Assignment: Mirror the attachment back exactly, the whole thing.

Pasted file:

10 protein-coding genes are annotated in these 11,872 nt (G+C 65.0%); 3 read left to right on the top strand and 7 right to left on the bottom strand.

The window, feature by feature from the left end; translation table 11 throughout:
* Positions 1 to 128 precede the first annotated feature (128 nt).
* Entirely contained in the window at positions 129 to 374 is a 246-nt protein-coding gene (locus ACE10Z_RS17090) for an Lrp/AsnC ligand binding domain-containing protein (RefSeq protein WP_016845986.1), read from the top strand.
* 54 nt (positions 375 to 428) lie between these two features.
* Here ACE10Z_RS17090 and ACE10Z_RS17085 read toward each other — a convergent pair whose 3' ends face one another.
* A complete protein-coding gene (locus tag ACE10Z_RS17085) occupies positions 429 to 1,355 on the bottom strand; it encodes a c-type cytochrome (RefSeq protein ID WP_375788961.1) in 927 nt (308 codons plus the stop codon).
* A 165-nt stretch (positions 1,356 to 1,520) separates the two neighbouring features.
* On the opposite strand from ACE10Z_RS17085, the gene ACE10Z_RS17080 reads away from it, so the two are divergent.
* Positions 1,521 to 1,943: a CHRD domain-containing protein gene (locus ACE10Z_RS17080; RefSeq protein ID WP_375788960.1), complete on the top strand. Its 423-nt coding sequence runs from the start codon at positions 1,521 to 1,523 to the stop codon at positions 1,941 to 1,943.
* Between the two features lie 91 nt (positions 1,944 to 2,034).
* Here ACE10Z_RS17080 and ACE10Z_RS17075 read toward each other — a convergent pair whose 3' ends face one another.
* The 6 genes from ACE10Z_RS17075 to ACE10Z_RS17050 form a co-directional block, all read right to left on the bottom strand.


10 protein-coding genes are annotated in these 11,872 nt (G+C 65.0%); 3 read left to right on the top strand and 7 right to left on the bottom strand.

The window, feature by feature from the left end; translation table 11 throughout:
* Positions 1 to 128 precede the first annotated feature (128 nt).
* Entirely contained in the window at positions 129 to 374 is a 246-nt protein-coding gene (locus ACE10Z_RS17090) for an Lrp/AsnC ligand binding domain-containing protein (RefSeq protein WP_016845986.1), read from the top strand.
* 54 nt (positions 375 to 428) lie between these two features.
* Here ACE10Z_RS17090 and ACE10Z_RS17085 read toward each other — a convergent pair whose 3' ends face one another.
* A complete protein-coding gene (locus tag ACE10Z_RS17085) occupies positions 429 to 1,355 on the bottom strand; it encodes a c-type cytochrome (RefSeq protein ID WP_375788961.1) in 927 nt (308 codons plus the stop codon).
* A 165-nt stretch (positions 1,356 to 1,520) separates the two neighbouring features.
* On the opposite strand from ACE10Z_RS17085, the gene ACE10Z_RS17080 reads away from it, so the two are divergent.
* Positions 1,521 to 1,943: a CHRD domain-containing protein gene (locus ACE10Z_RS17080; RefSeq protein ID WP_375788960.1), complete on the top strand. Its 423-nt coding sequence runs from the start codon at positions 1,521 to 1,523 to the stop codon at positions 1,941 to 1,943.
* Between the two features lie 91 nt (positions 1,944 to 2,034).
* Here ACE10Z_RS17080 and ACE10Z_RS17075 read toward each other — a convergent pair whose 3' ends face one another.
* The 6 genes from ACE10Z_RS17075 to ACE10Z_RS17050 form a co-directional block, all read right to left on the bottom strand.